A Guide To Mobile Macro Photography

Macro photography brings out the the tiniest details in the spotlight. Details few pay attention to, yet which are no less interesting than the bigger picture. When captured at the right moment they can easily surpass what surrounds them. While noticing them is one thing, photographing them is another. From macro basics to the right equipment, this guide will help you mastering mobile macro photography.

 

Dead Flower Friday continues! Lots of colors 👌. Macro shot using the 20x macro snap-on lens from @Blackeyelens, provided by @mobilfotograferna. ▪••••••••••••••••••••••••••••••••••••••••••• Photo taken with Samsung S7 Edge. Location: Umeå. Edit: Adobe Lightroom. ▪••••••••••••••••••••••••••••••••••••••••••• #swedencolors  #fotocatchersmember #sweden #moodygrams #majestic_earth_  #summer #flower #lightroommasters #gramslayers #macro #bestoftheday #flowers  #instagood10k #nature #flora #infinity_earth #spring #instago #macronature #ig_today #scandinavia #earth_shotz #thecreativeshots #vzcomacro #photooftheday #fiftyshades_of_nature #swedenimages #folkgood #vscodaily #ig_color

A post shared by 📸 A Keen Eye & A Colorful Mind (@nhodjin) on

 

What Is Macro Photography?

Let’s get it out of the way, macro photography is different from close-ups. While close-ups can require to get into the subject’s personal space, macro goes further. It likes to share its subject’s intimacy. It sees what others don’t and wants them to discover those delicate small features which go unnoticed. Particularly appreciated by nature enthusiasts for its ability to bring out the hidden gems of the fauna and flora, macro can easily step out of its comfort zone and adapt to any subject.

 

 

What To Shoot?

Novices might want to start with immobile objects. Flowers, jewellery, clothing, anything with an interesting texture or detail. Once those are mastered, insects, animals and people can be next in line. Yet, there is no need to restrict oneself. Experimenting is essential for improvement. Keep shooting as much as you can and you’ll eventually figure out what works for you.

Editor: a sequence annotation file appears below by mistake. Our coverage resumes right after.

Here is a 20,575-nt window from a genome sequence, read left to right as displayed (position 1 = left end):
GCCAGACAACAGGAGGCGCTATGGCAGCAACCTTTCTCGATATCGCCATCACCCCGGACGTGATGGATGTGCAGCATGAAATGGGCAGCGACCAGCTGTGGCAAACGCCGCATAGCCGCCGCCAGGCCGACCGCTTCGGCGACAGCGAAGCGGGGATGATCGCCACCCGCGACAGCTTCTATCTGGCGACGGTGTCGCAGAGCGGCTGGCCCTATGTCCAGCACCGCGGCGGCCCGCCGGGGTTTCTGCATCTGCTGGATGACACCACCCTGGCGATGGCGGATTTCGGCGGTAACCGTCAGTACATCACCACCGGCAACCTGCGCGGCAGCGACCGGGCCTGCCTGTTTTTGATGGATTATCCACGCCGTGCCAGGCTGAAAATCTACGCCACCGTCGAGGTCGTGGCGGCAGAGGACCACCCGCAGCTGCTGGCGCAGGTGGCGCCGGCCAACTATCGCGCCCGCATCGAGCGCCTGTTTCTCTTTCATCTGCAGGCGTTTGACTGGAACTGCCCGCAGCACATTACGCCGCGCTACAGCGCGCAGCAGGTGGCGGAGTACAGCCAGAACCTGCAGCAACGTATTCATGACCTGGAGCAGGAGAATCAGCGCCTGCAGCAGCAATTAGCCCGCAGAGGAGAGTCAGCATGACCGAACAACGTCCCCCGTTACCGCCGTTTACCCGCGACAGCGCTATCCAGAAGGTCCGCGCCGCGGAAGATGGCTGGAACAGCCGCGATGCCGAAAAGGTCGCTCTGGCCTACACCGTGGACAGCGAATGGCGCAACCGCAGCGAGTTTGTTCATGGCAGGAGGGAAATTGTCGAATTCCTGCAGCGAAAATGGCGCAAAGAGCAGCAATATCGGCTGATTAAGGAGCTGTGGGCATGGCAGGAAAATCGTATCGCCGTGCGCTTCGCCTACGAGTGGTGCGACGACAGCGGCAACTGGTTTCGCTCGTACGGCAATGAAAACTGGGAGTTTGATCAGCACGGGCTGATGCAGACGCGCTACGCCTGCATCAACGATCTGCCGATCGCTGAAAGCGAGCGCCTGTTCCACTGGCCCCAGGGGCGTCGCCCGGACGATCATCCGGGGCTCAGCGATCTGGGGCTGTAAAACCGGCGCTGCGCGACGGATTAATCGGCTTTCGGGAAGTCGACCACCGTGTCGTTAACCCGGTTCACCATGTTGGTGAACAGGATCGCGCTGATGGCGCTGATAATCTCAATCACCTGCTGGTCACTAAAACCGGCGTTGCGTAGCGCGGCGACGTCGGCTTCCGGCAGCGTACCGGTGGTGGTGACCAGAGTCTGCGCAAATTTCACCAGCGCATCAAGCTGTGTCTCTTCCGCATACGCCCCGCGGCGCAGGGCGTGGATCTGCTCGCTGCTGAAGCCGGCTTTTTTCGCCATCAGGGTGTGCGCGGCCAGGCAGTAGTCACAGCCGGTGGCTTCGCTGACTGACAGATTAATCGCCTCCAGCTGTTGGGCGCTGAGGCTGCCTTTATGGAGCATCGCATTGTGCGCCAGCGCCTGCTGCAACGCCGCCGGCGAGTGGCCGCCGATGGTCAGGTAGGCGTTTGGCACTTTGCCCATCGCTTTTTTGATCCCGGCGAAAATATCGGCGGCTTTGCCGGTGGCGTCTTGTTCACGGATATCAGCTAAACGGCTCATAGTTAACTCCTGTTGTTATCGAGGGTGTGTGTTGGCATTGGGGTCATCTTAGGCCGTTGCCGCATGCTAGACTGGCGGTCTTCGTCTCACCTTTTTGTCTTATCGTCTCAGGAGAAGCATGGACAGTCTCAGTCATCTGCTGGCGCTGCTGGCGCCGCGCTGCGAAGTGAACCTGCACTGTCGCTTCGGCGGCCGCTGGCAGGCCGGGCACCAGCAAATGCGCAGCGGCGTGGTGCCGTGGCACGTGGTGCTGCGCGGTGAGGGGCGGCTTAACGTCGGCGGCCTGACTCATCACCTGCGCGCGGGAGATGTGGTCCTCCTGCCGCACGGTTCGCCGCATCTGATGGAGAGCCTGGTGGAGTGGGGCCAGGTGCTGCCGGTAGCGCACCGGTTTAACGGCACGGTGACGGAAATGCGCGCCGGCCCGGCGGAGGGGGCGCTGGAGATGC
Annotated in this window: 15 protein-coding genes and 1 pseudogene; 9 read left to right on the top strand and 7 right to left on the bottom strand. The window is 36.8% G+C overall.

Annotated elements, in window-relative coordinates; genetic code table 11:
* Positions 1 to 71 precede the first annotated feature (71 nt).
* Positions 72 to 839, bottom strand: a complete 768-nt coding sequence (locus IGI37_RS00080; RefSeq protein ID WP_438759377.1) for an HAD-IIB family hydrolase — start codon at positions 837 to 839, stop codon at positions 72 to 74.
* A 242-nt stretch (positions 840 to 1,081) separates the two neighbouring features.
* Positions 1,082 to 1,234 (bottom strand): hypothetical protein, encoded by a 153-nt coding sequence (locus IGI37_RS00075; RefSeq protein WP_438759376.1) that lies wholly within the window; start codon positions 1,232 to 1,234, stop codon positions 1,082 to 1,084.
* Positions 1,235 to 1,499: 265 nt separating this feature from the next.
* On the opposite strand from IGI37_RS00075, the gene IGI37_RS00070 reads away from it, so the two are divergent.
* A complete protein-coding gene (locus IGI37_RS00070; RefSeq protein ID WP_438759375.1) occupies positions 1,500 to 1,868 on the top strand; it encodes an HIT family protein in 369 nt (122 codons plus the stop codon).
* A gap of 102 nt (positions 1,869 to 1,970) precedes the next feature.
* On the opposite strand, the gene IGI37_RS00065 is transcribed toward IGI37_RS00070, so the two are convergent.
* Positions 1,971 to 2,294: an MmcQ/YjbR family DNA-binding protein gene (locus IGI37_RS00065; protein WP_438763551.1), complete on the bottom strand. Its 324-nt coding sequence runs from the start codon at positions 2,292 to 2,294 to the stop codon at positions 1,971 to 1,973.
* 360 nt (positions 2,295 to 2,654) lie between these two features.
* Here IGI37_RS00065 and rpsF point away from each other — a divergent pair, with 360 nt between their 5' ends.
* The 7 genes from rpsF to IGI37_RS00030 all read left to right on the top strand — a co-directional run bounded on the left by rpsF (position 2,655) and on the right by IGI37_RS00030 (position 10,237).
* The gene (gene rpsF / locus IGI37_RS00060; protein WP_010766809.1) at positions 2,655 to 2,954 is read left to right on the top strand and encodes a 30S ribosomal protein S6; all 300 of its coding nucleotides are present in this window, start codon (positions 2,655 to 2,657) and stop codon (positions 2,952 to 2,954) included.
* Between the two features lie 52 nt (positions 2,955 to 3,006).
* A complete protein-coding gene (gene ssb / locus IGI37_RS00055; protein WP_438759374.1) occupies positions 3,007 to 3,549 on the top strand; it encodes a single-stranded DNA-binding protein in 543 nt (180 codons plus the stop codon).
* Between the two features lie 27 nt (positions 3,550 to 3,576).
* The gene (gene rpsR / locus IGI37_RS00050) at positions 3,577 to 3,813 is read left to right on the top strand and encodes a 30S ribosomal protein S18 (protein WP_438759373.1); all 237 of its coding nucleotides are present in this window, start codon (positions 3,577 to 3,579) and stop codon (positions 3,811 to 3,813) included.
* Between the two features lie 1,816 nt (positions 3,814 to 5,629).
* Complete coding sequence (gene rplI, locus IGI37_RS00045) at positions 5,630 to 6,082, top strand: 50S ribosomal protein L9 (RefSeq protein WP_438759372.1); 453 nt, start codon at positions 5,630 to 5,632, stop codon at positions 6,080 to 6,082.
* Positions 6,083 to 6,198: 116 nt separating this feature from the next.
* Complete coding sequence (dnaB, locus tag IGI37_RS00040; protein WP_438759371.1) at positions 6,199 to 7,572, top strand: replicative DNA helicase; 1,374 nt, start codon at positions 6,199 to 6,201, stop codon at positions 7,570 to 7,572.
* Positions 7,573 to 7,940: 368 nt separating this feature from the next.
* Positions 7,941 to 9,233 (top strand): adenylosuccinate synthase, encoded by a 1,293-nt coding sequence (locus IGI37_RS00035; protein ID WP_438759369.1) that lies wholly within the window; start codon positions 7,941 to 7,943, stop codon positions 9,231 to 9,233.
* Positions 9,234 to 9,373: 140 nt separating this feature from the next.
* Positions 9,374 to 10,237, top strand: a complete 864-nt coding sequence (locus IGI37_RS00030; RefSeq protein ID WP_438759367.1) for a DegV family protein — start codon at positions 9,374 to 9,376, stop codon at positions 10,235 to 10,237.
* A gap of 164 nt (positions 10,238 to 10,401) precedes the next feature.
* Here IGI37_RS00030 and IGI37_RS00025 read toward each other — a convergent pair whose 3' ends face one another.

Lighting

As with any type of photography, lighting plays a major role. Natural light is often privileged but timing needs to be taken into account as well. Shadows can be tricky and are easier avoided early mornings or mid-afternoons. The important thing to remember is the closer you are to the subject, the more light is required. This is why playing around with exposure can be interesting as well. Improvised light diffusers can help create different atmospheres.

 

The beauty of bokeh 💧#MacroMonday . Shot with #BlackeyeMacro #Blackeyelens

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Focus

The closer your subject is to the lens, the smaller the depth of field. This is not necessarily a handicap, just bear in mind that not all details you’re looking to include might get in the picture. Don’t forget to remove auto-focus on your phone to avoid it deciding for you what should be in the picture. Once again experiment. Why not try using the flash? What about adjusting settings directly on your phone?

 

 

Gear

Some extra equipment is needed for perfect macro shots made with a phone. A lens is a good start. The HD Macro lens has a 15x zoom and a 26mm focus-distance and its universal clip attachment is compatible with phones, tablets and laptops. You could also try the 3in1 pack which comes with a Fisheye lens and Wide Angle and Macro combo lenses, giving more options to test out. A tripod and a remote shutter can also come in handy, especially when the photographer or the subject cannot remain perfectly still.

Now the world of mobile macro photography is all yours. Get out of your comfort zone, explore this territory with new subjects, gear and settings. And don’t forget to share your photographs with us.


Written by Kamila Beyssembaeva

Photos: @Sovusha1, @Nickgric & @Nhodjin